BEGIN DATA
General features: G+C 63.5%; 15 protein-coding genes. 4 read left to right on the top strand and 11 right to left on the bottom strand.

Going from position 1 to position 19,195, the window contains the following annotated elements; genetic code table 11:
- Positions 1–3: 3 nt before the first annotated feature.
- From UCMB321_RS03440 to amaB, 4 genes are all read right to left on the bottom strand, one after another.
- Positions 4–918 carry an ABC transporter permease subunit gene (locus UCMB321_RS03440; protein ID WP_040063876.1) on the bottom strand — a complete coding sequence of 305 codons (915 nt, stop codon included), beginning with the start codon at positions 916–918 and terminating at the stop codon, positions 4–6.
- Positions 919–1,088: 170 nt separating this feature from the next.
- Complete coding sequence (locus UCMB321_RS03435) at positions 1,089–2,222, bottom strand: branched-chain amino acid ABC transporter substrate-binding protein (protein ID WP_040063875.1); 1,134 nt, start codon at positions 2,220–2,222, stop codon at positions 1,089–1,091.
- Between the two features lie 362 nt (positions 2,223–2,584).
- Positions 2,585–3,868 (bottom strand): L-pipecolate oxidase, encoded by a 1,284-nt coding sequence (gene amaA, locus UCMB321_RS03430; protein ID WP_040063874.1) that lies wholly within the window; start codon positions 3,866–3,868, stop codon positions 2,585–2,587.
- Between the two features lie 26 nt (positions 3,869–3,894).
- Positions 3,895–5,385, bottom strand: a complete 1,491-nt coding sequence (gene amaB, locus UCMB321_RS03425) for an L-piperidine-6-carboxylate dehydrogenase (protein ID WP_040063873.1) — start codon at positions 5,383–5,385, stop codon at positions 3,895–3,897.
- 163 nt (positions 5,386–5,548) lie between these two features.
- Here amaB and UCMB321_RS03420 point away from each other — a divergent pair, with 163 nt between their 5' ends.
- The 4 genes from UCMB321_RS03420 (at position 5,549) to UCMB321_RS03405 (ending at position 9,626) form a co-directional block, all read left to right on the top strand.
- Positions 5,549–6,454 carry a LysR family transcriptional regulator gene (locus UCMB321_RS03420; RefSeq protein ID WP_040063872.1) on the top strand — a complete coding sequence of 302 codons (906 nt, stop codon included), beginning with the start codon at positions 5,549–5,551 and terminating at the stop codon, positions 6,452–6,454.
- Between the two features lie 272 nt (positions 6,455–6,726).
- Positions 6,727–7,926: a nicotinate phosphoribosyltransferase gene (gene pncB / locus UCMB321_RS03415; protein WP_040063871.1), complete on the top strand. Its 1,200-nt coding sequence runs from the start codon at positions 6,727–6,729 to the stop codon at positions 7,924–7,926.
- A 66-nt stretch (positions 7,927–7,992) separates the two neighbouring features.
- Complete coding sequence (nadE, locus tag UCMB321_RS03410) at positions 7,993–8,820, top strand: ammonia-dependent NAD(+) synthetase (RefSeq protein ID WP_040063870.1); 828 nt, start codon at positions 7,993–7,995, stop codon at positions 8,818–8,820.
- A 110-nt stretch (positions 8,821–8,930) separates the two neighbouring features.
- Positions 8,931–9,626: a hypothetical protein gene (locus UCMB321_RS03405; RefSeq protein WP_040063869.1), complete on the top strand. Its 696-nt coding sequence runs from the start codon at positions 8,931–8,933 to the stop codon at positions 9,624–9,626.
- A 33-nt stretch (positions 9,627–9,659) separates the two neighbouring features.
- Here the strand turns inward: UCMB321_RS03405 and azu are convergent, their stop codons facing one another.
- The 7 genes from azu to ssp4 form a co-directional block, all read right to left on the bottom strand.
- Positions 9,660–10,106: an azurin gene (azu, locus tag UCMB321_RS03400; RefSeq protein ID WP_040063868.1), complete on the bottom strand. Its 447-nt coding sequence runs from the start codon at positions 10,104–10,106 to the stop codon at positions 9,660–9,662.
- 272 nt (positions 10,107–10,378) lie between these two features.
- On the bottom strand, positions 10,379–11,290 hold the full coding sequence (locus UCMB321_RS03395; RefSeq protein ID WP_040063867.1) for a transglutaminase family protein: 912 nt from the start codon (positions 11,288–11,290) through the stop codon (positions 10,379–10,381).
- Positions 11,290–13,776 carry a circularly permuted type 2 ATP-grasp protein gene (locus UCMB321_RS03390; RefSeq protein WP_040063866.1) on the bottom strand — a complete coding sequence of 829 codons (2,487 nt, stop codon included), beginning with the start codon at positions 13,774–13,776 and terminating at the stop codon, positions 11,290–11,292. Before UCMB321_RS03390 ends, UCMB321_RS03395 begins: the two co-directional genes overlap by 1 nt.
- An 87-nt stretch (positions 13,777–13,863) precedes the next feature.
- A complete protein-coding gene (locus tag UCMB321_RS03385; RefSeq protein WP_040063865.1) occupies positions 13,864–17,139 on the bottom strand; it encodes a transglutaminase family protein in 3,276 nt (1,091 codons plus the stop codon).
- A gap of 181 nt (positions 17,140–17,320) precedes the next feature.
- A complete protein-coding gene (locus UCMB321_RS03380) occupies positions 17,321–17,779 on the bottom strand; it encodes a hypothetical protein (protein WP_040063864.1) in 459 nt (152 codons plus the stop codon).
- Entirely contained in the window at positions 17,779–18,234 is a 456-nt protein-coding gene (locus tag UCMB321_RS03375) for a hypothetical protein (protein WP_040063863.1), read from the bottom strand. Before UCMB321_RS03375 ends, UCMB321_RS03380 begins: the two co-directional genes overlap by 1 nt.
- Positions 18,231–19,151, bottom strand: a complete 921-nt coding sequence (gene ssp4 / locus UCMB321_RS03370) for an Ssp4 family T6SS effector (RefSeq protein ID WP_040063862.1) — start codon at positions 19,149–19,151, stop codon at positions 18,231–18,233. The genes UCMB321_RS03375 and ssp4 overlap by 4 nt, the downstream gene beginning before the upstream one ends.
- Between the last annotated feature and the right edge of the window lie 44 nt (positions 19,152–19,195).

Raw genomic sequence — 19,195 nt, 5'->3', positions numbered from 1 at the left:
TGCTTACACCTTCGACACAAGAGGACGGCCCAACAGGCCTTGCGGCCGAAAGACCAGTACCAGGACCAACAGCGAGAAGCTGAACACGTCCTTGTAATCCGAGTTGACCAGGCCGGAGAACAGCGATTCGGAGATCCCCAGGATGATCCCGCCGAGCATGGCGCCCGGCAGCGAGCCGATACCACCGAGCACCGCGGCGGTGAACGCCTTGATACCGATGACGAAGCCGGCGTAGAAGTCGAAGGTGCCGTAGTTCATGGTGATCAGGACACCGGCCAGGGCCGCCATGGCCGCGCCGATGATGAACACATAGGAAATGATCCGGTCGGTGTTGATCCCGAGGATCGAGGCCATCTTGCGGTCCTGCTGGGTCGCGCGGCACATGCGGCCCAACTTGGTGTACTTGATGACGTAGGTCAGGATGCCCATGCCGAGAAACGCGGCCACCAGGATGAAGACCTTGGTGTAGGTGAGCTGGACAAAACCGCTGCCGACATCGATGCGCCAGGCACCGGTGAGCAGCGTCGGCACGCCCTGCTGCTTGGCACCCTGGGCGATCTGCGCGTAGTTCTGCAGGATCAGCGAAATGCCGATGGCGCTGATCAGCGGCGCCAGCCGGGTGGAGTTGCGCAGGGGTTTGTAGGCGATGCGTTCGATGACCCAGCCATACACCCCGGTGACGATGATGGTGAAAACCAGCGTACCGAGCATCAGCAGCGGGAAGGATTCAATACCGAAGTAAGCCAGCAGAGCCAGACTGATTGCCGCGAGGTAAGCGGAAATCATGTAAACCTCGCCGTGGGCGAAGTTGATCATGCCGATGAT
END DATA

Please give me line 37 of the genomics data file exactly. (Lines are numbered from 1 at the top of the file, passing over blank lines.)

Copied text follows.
TGCTTACACCTTCGACACAAGAGGACGGCCCAACAGGCCTTGCGGCCGAAAGACCAGTACCAGGACCAACAGCGAGAAGCTGAACACGTCCTTGTAATCCGAGTTGACCAGGCCGGAGAACAGCGATTCGGAGATCCCCAGGATGATCCCGCCGAGCATGGCGCCCGGCAGCGAGCCGATACCACCGAGCACCGCGGCGGTGAACGCCTTGATACCGATGACGAAGCCGGCGTAGAAGTCGAAGGTGCCGTAGTTCATGGTGATCAGGACACCGGCCAGGGCCGCCATGGCCGCGCCGATGATGAACACATAGGAAATGATCCGGTCGGTGTTGATCCCGAGGATCGAGGCCATCTTGCGGTCCTGCTGGGTCGCGCGGCACATGCGGCCCAACTTGGTGTACTTGATGACGTAGGTCAGGATGCCCATGCCGAGAAACGCGGCCACCAGGATGAAGACCTTGGTGTAGGTGAGCTGGACAAAACCGCTGCCGACATCGATGCGCCAGGCACCGGTGAGCAGCGTCGGCACGCCCTGCTGCTTGGCACCCTGGGCGATCTGCGCGTAGTTCTGCAGGATCAGCGAAATGCCGATGGCGCTGATCAGCGGCGCCAGCCGGGTGGAGTTGCGCAGGGGTTTGTAGGCGATGCGTTCGATGACCCAGCCATACACCCCGGTGACGATGATGGTGAAAACCAGCGTACCGAGCATCAGCAGCGGGAAGGATTCAATACCGAAGTAAGCCAGCAGAGCCAGACTGATTGCCGCGAGGTAAGCGGAAATCATGTAAACCTCGCCGTGGGCGAAGTTGATCATGCCGATGAT